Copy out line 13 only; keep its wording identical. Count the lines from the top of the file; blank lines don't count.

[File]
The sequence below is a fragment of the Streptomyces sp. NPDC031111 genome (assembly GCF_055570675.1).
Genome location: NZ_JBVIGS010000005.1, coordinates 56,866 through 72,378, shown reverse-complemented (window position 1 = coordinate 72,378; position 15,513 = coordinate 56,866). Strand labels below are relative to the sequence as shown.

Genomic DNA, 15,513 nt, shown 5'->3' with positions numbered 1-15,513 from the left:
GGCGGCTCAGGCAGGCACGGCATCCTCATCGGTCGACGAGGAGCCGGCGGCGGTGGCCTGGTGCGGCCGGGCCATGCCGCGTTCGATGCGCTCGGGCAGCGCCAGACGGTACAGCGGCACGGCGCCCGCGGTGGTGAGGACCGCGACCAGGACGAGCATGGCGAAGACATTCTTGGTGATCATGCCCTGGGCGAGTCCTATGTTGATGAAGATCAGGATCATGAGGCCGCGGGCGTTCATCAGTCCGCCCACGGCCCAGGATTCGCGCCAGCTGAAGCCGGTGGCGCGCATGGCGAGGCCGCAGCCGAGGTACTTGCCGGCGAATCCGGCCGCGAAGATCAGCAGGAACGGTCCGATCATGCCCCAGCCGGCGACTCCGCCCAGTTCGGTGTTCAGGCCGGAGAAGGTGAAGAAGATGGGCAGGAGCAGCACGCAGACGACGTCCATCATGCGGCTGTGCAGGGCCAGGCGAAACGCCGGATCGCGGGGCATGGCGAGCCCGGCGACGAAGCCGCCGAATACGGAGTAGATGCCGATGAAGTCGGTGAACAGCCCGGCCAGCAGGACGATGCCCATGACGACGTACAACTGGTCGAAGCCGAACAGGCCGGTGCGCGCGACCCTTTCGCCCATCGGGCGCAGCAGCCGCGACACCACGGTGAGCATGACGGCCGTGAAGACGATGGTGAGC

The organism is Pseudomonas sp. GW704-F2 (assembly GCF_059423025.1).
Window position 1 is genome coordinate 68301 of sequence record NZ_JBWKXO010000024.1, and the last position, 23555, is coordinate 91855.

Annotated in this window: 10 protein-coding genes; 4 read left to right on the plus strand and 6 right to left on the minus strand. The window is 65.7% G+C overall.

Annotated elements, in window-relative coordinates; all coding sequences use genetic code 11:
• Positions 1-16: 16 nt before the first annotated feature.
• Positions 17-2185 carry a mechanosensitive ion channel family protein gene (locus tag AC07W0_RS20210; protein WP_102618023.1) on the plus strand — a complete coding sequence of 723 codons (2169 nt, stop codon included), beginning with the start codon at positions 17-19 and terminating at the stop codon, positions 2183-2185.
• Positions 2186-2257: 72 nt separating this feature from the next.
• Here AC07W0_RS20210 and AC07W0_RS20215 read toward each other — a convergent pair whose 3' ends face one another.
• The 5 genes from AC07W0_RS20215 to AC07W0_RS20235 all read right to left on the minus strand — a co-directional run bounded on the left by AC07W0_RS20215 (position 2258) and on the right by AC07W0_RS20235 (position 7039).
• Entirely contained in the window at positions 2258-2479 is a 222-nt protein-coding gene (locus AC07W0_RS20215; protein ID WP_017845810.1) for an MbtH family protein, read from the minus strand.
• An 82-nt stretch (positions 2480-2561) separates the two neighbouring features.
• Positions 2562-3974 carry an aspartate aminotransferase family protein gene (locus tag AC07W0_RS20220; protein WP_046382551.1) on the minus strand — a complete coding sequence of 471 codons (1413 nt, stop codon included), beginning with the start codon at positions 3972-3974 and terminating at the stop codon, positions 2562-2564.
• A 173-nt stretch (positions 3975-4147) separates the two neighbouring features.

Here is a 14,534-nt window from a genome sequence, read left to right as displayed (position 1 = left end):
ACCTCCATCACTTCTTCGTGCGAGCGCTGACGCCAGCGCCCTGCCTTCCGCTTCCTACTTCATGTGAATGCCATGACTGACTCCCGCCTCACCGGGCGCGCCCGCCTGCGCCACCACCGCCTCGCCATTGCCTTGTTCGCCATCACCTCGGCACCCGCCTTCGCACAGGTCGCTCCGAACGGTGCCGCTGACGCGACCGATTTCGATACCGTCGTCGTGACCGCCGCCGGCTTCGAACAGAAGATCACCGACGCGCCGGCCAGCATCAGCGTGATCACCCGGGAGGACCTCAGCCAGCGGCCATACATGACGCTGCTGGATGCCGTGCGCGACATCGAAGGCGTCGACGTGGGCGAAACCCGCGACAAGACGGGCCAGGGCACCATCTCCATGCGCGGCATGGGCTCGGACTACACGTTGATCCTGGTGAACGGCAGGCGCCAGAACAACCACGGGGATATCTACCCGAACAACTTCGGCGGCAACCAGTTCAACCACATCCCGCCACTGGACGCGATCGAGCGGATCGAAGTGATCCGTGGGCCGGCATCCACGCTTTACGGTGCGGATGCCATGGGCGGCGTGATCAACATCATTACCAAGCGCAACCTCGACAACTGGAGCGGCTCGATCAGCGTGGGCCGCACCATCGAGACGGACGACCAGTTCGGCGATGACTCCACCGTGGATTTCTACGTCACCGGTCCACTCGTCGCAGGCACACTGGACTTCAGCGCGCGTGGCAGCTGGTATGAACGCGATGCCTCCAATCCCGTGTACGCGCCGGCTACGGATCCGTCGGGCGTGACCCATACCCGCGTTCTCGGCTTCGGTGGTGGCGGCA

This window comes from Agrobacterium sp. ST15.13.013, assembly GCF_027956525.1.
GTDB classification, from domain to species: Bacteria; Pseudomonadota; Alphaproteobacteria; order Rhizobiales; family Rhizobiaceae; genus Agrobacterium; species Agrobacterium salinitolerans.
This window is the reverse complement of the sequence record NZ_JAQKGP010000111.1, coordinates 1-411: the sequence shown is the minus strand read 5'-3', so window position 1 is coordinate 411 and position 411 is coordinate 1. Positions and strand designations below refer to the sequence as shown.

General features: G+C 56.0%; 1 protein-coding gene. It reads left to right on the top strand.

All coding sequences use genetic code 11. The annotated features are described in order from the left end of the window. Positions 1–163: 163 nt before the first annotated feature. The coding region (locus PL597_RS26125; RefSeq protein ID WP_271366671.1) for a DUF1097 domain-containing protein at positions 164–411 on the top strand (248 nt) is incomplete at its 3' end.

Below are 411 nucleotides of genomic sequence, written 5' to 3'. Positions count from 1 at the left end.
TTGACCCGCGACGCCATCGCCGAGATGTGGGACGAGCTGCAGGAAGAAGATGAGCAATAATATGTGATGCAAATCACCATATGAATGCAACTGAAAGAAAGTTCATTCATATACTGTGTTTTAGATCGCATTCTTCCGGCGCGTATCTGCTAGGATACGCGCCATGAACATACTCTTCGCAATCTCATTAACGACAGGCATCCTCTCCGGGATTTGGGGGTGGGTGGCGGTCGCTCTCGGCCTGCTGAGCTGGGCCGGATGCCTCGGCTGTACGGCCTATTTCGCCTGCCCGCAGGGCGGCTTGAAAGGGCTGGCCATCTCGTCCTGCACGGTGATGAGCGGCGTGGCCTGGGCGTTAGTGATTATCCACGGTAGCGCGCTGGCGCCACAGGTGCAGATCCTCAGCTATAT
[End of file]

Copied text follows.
• The 5 genes from AC07W0_RS20215 to AC07W0_RS20235 all read right to left on the minus strand — a co-directional run bounded on the left by AC07W0_RS20215 (position 2258) and on the right by AC07W0_RS20235 (position 7039).